What are the typical ways you work with families at the FRC?
This year, we saw a lot of clients after the rains in January. A lot of people were unable to work. Many in our farmworker community come to Corazón. There was a huge need for financial assistance with those families that lost their wages. We provided some financial assistance and, because the County directed further funds to Petaluma People Services Center, we also helped clients apply for help from there.
January through March, when everybody was impacted by the rains, we were all in emergency mode. But as it has calmed down again, we’re able to spend more time with the families in a holistic way, where together we’re looking at different areas of their lives—education is an issue, health, mental health, any other parts of their lives that they want to focus on. And we’re able to work together to develop longer term strategies instead of the short term help during that emergency period.
How has the series of emergencies beginning with the fires of 2017 been impacting the communities you serve?
I’ve been here at Corazón for almost a year now, but in all my previous positions as well I’ve seen a huge increase in mental health impacts. In the first trimester of this year, as I said, there was the extra stress of no wages. The financial burden on families has brought a lot of anxiety and we’re seeing that in our clients. People come into the office with huge amounts of stress. We sit with them, hear them out, and work with them to make a plan. We help them apply for financial assistance, but also try to address whatever other needs are showing up at that moment. The need for mental health services always comes up. We’ve had a few clients that were in crisis, too, so that they ended up going to the hospital.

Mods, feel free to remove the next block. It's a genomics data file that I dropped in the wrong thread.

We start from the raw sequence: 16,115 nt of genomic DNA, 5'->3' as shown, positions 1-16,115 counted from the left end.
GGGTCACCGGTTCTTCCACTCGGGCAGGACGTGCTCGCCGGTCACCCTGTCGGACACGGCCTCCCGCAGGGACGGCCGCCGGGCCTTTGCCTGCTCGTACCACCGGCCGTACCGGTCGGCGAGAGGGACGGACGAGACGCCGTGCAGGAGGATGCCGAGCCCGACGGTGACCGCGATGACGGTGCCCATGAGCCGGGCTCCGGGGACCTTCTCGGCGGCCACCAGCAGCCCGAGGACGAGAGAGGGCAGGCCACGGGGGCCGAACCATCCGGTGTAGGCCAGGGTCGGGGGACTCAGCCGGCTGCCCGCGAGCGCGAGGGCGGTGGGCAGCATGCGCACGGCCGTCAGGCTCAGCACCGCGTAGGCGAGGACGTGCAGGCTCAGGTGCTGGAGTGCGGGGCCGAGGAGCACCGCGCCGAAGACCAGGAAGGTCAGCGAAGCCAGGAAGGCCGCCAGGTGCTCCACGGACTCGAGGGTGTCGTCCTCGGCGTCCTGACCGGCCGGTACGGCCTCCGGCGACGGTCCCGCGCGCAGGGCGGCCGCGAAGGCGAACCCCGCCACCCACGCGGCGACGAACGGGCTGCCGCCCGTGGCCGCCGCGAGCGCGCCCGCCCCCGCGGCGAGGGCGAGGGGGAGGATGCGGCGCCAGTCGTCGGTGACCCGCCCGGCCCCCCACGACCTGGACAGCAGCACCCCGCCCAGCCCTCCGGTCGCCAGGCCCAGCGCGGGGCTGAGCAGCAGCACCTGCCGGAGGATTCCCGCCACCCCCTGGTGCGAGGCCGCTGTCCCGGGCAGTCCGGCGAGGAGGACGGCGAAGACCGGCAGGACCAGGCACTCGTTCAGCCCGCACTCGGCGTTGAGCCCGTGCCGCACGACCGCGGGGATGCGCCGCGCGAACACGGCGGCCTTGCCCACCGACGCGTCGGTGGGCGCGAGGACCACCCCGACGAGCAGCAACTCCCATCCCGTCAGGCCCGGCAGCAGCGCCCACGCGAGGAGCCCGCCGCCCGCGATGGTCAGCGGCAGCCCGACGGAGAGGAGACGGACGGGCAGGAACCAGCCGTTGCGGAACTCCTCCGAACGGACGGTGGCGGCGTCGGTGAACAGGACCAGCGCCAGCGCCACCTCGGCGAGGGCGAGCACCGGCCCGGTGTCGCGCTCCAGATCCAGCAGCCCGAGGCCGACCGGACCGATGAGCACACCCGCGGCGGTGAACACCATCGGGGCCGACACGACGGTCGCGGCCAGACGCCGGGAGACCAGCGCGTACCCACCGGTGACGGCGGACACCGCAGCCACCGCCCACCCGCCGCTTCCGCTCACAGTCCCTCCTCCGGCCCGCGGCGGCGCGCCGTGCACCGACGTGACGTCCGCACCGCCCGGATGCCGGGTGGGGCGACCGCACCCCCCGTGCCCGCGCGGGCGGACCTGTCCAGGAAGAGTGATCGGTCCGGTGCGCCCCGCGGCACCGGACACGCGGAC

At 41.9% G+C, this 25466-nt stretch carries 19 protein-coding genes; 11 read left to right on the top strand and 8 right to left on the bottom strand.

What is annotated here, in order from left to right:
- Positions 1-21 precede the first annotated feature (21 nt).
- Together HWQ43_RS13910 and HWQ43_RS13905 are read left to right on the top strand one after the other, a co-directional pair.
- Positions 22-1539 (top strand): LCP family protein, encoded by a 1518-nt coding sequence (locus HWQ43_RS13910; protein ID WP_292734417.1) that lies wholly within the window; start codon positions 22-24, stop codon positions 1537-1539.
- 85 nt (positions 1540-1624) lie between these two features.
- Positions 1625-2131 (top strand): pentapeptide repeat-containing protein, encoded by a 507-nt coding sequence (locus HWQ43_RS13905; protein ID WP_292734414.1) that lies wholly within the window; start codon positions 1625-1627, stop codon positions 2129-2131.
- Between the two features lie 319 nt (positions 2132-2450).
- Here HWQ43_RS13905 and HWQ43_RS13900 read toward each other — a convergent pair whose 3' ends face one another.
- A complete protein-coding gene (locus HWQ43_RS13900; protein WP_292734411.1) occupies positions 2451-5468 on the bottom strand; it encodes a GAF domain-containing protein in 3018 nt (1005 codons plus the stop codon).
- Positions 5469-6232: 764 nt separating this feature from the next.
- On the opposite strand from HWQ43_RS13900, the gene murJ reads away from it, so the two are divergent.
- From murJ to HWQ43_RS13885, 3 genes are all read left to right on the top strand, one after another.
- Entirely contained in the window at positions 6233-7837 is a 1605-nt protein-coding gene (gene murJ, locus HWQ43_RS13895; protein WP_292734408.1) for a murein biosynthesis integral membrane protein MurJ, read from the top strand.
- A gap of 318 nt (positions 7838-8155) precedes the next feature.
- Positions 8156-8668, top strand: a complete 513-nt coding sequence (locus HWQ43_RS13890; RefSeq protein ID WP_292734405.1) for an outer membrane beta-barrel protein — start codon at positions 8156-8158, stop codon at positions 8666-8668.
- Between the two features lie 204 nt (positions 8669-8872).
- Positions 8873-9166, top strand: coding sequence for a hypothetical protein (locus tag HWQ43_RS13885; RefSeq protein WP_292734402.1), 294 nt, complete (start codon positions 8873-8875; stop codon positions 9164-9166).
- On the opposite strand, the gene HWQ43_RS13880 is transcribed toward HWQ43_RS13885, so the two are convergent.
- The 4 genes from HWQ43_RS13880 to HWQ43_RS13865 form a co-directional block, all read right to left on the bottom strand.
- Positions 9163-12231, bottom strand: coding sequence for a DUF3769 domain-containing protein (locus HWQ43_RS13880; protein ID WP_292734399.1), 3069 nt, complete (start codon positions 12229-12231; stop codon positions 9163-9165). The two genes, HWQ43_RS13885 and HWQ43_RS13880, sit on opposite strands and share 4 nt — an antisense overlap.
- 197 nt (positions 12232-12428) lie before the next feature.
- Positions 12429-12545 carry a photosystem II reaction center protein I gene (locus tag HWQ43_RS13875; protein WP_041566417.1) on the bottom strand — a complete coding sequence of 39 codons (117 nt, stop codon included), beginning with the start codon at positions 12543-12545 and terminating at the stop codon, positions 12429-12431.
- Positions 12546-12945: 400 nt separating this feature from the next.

What is the situation in terms of availability and access to services in Spanish?
We refer a lot of our clients to clinic-based services and many report back saying they got a few sessions online—sometimes they don’t like to be online—or they had five sessions, say, and that was it. But they feel like they need ongoing services. And then there’s just the wait time to get services.
I understand it can be months, even up to a year in some cases.
Yes. Especially when they don’t have health insurance, and many do not have health insurance.
How do you understand the connection between something like a guaranteed basic income and mental health?